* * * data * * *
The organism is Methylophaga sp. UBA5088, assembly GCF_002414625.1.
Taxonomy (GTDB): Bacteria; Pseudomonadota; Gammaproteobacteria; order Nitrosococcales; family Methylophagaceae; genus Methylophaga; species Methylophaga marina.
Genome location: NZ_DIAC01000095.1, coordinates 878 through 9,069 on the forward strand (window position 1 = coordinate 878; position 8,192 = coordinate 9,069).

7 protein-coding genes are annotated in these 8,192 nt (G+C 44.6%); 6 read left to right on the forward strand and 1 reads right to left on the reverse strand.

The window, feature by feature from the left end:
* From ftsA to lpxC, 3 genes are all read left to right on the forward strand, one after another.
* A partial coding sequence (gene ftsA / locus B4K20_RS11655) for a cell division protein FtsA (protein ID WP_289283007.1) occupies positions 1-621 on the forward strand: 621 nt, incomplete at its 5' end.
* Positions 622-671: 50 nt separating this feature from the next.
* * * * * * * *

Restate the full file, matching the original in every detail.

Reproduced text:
The organism is Methylophaga sp. UBA5088, assembly GCF_002414625.1.
Taxonomy (GTDB): Bacteria; Pseudomonadota; Gammaproteobacteria; order Nitrosococcales; family Methylophagaceae; genus Methylophaga; species Methylophaga marina.
Genome location: NZ_DIAC01000095.1, coordinates 878 through 9,069 on the forward strand (window position 1 = coordinate 878; position 8,192 = coordinate 9,069).

7 protein-coding genes are annotated in these 8,192 nt (G+C 44.6%); 6 read left to right on the forward strand and 1 reads right to left on the reverse strand.

The window, feature by feature from the left end:
* From ftsA to lpxC, 3 genes are all read left to right on the forward strand, one after another.
* A partial coding sequence (gene ftsA / locus B4K20_RS11655) for a cell division protein FtsA (protein ID WP_289283007.1) occupies positions 1-621 on the forward strand: 621 nt, incomplete at its 5' end.
* Positions 622-671: 50 nt separating this feature from the next.